Led by local Whistler hockey player, Garrett Milan, the Pensacola Ice Flyers took home the Florida Southern Professional Hockey League (SPHL) championship in May.
The Ice Flyers swept both of their three-game series in the playoffs on their way to the title, beating the Knoxville Ice Bears in the semi-finals and the Macon Mayhem in the finals to win the organization’s fourth championship. Milan, who was named captain at the beginning of the season, chipped in two goals and an assist in the four playoff games.
“It was a huge honour to get the captaincy at the beginning of the season … It kind of puts a weight on your shoulder to bring back a championship, which obviously we did,” said Milan.
“It was super exciting; it was great to bring a championship to Pensacola after being on and off [with them] for about three years now. It was a weird year obviously with COVID, so I think it was even better at the end of it that we won.”
According to Milan, about six years ago, the SPHL used to be known more for its fights and hits than high-level hockey. But after the Central Hockey League folded in 2014 and players began looking to the SPHL for a place to play, the talent level rose substantially. Couple that with the league being cut down to five teams—half its normal size—and Milan believes this was one of the most competitive years the league has seen in a long time.
“So yeah, I know it’s definitely a league now that maybe doesn’t have the reputation that it should, but if you look down the depth charts on each team it’s a lot deeper than people think,” he said.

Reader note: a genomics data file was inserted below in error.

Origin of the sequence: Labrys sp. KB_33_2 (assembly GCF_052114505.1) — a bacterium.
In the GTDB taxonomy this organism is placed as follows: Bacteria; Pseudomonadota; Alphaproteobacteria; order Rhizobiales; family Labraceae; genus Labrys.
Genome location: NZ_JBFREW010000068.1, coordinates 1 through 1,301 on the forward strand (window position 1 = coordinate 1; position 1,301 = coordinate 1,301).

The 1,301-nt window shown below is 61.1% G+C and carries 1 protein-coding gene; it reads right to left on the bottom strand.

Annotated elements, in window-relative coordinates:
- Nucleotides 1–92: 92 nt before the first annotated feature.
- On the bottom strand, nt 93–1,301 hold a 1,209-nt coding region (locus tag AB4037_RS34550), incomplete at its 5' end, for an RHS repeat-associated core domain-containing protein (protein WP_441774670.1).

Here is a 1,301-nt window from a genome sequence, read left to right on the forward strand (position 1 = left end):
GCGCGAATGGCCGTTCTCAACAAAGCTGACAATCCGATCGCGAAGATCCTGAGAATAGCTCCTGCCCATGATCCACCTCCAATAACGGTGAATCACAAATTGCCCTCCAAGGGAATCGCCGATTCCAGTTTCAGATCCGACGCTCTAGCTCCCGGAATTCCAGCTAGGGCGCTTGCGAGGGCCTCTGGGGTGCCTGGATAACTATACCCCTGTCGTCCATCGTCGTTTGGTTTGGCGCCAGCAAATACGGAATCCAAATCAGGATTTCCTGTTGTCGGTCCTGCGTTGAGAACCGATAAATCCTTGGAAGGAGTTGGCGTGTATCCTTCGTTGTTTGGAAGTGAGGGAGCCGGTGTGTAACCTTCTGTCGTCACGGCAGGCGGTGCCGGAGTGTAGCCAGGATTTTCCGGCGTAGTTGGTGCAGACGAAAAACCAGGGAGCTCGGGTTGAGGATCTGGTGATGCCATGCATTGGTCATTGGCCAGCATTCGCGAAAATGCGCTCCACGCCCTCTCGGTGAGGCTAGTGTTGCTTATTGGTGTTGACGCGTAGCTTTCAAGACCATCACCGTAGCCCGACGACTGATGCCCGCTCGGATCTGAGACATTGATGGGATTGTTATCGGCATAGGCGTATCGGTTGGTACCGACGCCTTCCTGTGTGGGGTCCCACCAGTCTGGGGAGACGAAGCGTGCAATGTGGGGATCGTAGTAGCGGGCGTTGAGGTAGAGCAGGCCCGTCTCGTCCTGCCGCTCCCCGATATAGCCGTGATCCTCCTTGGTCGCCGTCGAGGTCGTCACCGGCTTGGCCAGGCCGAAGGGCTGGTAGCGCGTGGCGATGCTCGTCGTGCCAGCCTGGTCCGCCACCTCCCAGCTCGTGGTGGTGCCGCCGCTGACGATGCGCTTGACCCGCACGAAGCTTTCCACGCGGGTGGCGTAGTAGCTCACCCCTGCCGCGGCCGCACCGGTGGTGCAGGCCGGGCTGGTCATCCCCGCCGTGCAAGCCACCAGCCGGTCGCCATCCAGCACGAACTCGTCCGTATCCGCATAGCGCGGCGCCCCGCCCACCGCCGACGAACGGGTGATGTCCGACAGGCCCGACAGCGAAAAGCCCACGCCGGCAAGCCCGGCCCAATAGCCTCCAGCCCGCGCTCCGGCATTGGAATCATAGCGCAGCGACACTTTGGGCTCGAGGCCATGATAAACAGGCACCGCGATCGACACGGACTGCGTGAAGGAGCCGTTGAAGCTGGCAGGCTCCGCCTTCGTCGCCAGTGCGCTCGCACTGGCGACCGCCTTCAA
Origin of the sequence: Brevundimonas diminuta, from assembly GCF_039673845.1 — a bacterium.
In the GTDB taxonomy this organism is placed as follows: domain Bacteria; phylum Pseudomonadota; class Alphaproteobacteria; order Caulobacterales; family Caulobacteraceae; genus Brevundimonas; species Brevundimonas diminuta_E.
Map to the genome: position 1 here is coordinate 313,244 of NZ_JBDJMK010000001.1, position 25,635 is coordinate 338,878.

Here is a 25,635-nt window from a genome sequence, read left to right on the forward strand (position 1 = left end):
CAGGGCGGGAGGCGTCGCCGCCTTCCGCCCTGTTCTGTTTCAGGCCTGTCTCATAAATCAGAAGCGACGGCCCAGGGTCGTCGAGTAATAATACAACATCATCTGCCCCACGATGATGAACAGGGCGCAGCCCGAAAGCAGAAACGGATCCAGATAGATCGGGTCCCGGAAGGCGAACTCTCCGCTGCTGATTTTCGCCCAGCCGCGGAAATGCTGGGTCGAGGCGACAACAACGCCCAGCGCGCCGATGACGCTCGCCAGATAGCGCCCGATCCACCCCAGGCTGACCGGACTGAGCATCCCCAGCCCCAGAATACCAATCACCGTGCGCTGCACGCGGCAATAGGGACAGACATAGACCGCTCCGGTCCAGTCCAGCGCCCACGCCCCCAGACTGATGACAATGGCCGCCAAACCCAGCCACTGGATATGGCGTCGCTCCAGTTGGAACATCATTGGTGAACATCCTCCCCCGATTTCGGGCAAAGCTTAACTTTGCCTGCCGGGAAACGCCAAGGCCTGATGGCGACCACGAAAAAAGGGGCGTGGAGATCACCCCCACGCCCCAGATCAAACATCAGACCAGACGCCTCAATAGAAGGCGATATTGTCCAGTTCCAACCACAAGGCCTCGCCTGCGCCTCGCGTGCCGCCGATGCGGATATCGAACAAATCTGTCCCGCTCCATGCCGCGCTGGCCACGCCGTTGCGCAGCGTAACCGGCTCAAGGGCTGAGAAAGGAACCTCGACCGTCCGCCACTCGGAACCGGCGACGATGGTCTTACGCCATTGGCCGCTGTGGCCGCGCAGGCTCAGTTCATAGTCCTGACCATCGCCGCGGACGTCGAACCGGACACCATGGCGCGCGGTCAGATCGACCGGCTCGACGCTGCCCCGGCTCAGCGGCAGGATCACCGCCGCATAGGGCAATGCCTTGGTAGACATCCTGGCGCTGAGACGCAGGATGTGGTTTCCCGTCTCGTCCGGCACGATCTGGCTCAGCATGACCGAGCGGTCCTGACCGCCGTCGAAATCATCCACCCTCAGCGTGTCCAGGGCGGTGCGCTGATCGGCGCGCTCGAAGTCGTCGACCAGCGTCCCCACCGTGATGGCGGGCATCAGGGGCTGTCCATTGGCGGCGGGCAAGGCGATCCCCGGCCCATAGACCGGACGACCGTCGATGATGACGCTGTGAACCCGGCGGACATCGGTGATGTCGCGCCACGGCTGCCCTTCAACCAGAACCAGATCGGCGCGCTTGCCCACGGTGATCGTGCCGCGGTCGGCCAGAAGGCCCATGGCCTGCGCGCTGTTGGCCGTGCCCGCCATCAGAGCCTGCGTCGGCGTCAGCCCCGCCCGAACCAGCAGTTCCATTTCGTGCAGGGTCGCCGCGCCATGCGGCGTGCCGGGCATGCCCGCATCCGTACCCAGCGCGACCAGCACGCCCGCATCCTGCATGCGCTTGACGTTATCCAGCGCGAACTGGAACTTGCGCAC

“It got a lot better this year, which was nice. And you’re playing the same four teams over and over again, so it’s kind of like a mini-playoff series every time you get on the ice. I think it actually made the championship this year a little bit harder to get, which was kind of cool.”
This championship is the first of his career for the 30-year-old Milan, who has had a somewhat bumpy and certainly unique hockey journey to get to where he is today.
Milan’s career started out playing Junior A with the Penticton Vees of the British Columbia Hockey League before going on to play NCAA Dvision I hockey at St. Cloud State, where he graduated with a marketing degree. From there he found himself bouncing from team to team in all types of unorthodox hockey markets, including Hungary, Germany, Scotland and the southern United States.
While some of his experiences didn’t turn out the way he had hoped, resulting in him changing teams multiple times a year in some cases, the experiences of playing hockey in all these non-traditional markets is something Milan won’t soon forget.
“It’s crazy that the fan support over there is huge as well,” said Milan about the attendance levels and energy in places like Scotland and Hungary.
“Over in Europe, they’re cheering the whole game, they’re not sitting down, they’re banging drums, they’re banging noisemakers, so it’s kind of a cool situation. It’s almost like a little mini-soccer game inside the hockey rink.”
Currently, Milan is in the middle of quarantining in Vancouver after completing the 42-hour drive from Florida this past weekend. But, once his quarantine is over, Milan plans to spend his summer at home in Whistler working with KB High Performance Hockey as an on-ice skills coach, running his own speed and conditioning camp and waiting to find out if he’ll receive any offers to go back to Europe or if he’ll be returning to Pensacola again for next season.
But wherever his hockey journey takes him next, one thing is certain for the Milan: he’s not ready to hang up the skates anytime soon.
“I love the sport. If you’re waking up to go to the rink in the morning and you don’t want to be there then that’s the time to kind of put the skates on the shelf, but I haven’t got there yet,” said Milan, whose focus is on bringing a championship to whatever team he plays on next year.
“It’s a tough lifestyle to give up, but also just the fact that you love the game and that you want to win and that you want to get better. I think if you lose that fire then that’s time to stop playing.”